State will pay Booth family

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By Carol A. Clark

The state of New Mexico has agreed to pay $550,000 to the family of Patricia Vigil-Booth, who was killed when her car crashed after sliding on liquid de-icer that had been sprayed on N.M. 502.Vigil-Booth, 53, died Dec. 15, 2006, in the fourth and final crash that day on the highway between Pojoaque and Los Alamos. Her car slammed into another car being loaded onto a tow truck.The state also has agreed to pay $200,000 to the tow truck's driver, Craig Nyland, who was injured in the crash, said Bob Rothstein, attorney for the Booth family.The $750,000 settlement was the maximum that could be awarded under state law.“Money is not everything – it does help but it doesn’t bring my mom back,” said Vigil-Booth’s son, Ben Martinez, this morning. “If I could, I’d give that money back if they’d give me my mom back. Nothing will ever be the same. No holiday will ever be the same; no birthday will ever be the same. My mom did so much for so many people in this community and no matter what happens, nothing will ever be the same.”The Booth family sued the New Mexico Department of Transportation in state district court in Santa Fe five months after the crash. The lawsuit alleged the agency did nothing to correct dangerously slick road conditions or to warn motorists.The Santa Fe County Sheriff's Department attributed the crash to magnesium chloride, a chemical anti-icing solution.The Department of Transportation announced last November that it would no longer use the chemical and instead would use salt water as a de-icer.In a 2003 study, Department of Transportation researchers raised red flags about using anti-icing agents in the absence of recent precipitation that might wash residual oil and gasoline from roadways.Los Alamos had received scant snowfall or rain during the two weeks leading to the crash.However, a Department of Transportation safety supplemental report completed after the accidents said that workers did not over apply the anti-icing liquid.The report also said agency workers drove the roads that had been treated and experienced no abnormal conditions.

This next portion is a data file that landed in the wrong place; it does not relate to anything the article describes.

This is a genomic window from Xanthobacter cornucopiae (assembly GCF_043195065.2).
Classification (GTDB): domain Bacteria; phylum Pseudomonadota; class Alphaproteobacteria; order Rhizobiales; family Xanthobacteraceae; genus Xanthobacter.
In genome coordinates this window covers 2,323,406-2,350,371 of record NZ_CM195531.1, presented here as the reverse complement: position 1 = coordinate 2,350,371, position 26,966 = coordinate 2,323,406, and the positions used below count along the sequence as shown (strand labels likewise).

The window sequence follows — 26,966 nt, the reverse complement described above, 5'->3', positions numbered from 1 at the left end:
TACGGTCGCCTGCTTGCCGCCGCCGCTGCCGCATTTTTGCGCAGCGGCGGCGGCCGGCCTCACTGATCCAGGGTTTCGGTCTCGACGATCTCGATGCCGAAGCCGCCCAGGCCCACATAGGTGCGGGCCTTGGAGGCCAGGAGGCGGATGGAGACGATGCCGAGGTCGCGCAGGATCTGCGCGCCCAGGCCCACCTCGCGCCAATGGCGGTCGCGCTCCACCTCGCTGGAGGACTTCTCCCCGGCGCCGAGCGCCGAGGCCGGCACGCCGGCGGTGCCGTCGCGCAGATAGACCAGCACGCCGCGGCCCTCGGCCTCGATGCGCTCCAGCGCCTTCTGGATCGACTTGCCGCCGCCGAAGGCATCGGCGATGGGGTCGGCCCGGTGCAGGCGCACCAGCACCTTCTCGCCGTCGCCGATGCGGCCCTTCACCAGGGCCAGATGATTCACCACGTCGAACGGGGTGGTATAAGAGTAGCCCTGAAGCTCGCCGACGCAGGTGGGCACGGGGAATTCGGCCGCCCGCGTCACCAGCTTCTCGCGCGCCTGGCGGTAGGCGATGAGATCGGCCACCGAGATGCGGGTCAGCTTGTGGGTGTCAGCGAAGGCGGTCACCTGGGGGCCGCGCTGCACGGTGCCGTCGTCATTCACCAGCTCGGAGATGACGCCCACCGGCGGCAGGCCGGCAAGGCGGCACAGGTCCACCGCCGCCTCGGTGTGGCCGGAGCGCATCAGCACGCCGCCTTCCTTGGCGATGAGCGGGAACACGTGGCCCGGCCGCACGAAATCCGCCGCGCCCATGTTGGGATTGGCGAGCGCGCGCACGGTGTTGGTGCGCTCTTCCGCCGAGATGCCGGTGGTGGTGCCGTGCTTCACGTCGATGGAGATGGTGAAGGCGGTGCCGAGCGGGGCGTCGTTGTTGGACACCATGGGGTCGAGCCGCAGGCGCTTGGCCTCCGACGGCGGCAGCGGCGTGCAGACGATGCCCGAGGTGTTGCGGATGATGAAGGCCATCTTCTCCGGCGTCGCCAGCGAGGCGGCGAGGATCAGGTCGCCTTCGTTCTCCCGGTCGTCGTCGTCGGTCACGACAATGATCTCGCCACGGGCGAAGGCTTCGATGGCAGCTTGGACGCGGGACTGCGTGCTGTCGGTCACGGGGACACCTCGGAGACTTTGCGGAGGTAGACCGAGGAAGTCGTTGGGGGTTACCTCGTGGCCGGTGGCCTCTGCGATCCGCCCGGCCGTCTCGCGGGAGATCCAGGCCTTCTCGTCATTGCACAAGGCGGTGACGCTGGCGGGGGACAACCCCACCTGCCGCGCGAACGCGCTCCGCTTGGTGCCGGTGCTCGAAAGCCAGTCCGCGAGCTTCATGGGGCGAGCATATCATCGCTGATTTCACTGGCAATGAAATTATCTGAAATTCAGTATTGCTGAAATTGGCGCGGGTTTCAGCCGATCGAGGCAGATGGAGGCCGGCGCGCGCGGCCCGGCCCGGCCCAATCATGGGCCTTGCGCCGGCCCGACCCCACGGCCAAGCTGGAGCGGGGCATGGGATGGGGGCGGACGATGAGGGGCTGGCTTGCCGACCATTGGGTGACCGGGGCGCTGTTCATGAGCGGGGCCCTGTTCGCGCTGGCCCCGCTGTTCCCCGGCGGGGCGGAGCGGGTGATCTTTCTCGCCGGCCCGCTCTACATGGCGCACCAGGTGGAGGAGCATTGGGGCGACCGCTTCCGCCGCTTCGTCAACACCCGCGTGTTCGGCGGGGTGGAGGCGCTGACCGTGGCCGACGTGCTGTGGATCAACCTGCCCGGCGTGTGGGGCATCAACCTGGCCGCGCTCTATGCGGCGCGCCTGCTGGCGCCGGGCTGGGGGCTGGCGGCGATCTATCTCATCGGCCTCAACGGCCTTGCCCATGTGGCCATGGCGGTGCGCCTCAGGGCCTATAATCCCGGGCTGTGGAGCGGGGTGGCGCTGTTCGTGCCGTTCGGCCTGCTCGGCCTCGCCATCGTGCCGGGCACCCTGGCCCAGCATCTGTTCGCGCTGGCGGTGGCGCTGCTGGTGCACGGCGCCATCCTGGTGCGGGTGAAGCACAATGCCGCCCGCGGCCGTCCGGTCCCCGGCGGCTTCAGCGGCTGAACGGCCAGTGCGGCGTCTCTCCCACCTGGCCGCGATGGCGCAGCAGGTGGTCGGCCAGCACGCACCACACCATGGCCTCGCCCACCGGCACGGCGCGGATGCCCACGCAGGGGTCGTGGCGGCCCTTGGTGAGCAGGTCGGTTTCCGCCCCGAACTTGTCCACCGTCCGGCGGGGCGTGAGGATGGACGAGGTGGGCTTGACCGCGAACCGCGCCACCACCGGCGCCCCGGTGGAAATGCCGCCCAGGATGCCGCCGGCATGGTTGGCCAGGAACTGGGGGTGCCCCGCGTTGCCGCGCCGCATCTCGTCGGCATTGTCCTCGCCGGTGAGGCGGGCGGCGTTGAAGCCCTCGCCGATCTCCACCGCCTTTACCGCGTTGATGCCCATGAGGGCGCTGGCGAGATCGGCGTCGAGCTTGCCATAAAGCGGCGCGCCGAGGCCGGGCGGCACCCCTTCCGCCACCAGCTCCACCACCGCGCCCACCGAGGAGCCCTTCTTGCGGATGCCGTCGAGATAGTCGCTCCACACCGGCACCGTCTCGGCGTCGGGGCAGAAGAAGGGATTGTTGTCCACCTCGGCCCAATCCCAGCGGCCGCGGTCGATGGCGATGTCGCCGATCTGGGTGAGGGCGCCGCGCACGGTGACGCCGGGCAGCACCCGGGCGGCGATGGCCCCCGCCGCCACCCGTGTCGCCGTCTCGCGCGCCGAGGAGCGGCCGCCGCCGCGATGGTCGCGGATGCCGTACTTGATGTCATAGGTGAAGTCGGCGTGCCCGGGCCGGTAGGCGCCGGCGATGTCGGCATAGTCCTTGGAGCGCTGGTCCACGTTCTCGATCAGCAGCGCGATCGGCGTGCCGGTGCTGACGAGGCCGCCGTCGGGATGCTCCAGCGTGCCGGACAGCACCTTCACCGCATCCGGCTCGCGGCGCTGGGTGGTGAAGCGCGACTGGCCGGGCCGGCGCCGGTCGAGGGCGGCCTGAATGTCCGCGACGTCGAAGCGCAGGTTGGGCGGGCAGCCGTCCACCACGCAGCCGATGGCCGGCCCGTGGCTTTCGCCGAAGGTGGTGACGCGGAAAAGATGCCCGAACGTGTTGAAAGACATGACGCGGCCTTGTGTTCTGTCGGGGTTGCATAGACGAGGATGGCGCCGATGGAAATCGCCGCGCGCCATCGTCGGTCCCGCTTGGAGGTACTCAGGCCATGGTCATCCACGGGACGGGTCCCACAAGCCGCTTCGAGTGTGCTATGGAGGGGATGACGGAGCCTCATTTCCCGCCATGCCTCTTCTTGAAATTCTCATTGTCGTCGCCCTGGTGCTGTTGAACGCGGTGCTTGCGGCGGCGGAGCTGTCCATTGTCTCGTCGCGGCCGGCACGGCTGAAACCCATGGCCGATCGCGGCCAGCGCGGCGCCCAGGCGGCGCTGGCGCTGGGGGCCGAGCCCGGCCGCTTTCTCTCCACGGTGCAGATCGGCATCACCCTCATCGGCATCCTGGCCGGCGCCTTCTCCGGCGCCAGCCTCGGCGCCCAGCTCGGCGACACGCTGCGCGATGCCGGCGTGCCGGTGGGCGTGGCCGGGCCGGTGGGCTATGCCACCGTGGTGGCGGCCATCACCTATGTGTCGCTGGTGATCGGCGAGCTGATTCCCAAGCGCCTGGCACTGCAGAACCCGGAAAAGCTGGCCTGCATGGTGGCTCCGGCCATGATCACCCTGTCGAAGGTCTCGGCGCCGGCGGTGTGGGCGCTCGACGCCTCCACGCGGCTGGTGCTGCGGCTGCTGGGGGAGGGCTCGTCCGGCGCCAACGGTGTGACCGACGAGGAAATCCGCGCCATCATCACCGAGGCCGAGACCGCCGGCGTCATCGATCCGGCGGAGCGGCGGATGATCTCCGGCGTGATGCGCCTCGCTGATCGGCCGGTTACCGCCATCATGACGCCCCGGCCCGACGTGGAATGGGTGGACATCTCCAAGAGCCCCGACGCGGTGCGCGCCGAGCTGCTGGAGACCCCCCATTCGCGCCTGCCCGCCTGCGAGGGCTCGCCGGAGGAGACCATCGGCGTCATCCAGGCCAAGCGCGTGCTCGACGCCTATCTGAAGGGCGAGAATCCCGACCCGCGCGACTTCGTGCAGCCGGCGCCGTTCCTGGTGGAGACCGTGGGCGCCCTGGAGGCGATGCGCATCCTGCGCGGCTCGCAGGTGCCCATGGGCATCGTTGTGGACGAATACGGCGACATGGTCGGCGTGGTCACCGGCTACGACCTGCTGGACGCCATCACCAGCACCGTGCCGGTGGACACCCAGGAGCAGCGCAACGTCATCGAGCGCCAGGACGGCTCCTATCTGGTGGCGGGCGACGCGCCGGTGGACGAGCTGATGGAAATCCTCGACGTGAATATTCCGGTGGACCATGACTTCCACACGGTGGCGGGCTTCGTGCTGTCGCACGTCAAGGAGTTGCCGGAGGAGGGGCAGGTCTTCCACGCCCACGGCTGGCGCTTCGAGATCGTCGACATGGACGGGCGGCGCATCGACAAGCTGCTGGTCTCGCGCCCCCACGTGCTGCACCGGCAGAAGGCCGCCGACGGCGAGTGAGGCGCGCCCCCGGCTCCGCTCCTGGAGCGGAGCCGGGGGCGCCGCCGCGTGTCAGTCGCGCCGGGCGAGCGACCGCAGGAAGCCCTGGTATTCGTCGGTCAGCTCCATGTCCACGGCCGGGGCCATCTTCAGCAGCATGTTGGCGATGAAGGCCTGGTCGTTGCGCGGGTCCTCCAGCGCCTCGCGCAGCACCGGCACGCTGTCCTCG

The Associated Press contributed to this story.